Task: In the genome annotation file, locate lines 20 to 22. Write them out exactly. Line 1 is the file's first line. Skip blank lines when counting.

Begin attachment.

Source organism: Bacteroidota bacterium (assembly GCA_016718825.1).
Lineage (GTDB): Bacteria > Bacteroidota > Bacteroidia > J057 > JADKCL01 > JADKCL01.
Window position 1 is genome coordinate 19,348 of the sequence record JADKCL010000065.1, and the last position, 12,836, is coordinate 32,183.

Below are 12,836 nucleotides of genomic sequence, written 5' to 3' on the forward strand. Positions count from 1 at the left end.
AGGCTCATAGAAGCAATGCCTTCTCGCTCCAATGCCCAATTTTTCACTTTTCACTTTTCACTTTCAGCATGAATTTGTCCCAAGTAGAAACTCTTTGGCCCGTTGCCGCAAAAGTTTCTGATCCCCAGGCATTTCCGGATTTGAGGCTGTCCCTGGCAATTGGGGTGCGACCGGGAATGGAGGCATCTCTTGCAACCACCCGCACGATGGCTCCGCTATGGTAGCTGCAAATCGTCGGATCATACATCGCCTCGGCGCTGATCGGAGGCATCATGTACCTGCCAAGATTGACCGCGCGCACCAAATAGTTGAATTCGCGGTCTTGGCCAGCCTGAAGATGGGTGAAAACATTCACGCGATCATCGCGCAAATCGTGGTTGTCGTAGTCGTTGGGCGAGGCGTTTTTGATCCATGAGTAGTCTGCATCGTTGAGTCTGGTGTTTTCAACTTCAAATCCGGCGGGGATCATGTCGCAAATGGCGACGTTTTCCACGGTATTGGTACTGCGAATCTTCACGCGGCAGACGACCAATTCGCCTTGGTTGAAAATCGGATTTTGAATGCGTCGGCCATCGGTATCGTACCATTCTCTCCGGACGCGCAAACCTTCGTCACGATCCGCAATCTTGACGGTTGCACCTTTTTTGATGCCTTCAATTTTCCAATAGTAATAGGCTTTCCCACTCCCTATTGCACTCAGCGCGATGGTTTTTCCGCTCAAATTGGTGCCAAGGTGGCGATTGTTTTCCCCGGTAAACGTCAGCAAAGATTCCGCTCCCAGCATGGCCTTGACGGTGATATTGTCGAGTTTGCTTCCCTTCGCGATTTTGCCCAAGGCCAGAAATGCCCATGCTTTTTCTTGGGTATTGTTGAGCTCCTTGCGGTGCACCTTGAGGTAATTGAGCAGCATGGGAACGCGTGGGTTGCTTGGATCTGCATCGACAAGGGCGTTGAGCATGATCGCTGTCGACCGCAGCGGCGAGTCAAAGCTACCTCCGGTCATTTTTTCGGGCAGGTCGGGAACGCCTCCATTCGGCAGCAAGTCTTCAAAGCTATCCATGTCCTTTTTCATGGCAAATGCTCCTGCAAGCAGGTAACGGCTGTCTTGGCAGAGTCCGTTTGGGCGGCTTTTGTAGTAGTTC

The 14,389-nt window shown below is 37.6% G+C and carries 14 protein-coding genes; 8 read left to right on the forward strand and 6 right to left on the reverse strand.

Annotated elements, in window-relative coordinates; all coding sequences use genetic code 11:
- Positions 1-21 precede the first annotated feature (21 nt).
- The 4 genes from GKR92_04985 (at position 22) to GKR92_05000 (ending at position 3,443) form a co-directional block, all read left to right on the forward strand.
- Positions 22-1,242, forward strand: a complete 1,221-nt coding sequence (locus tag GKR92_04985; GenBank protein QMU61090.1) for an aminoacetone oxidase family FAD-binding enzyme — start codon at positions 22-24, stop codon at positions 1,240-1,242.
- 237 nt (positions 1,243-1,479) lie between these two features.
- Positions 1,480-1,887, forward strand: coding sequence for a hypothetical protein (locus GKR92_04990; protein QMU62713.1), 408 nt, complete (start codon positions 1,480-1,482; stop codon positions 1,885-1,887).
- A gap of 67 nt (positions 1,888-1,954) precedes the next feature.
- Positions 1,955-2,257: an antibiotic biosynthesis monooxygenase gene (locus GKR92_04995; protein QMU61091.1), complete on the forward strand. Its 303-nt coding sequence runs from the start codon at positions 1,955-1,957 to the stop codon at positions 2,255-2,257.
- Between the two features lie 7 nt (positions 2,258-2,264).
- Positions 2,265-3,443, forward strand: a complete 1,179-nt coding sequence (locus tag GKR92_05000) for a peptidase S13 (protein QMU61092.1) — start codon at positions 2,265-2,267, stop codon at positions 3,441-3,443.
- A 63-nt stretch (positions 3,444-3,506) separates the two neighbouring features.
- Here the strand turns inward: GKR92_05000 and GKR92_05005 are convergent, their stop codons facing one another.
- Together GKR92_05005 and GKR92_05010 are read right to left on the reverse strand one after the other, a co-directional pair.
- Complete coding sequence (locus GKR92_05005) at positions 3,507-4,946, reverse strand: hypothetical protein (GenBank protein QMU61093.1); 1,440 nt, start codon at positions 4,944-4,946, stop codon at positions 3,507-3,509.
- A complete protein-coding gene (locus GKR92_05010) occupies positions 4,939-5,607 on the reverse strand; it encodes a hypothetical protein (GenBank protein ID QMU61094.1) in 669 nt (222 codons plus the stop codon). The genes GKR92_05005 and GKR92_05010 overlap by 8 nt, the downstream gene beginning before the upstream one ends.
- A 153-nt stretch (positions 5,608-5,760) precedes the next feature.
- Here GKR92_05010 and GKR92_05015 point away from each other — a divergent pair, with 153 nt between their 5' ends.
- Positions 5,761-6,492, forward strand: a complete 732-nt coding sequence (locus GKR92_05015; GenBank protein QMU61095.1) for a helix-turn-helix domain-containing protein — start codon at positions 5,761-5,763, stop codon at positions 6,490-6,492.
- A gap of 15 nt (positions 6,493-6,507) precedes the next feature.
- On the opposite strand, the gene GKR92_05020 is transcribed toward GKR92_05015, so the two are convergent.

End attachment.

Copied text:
- Complete coding sequence (locus GKR92_05005) at positions 3,507-4,946, reverse strand: hypothetical protein (GenBank protein QMU61093.1); 1,440 nt, start codon at positions 4,944-4,946, stop codon at positions 3,507-3,509.
- A complete protein-coding gene (locus GKR92_05010) occupies positions 4,939-5,607 on the reverse strand; it encodes a hypothetical protein (GenBank protein ID QMU61094.1) in 669 nt (222 codons plus the stop codon). The genes GKR92_05005 and GKR92_05010 overlap by 8 nt, the downstream gene beginning before the upstream one ends.
- A 153-nt stretch (positions 5,608-5,760) precedes the next feature.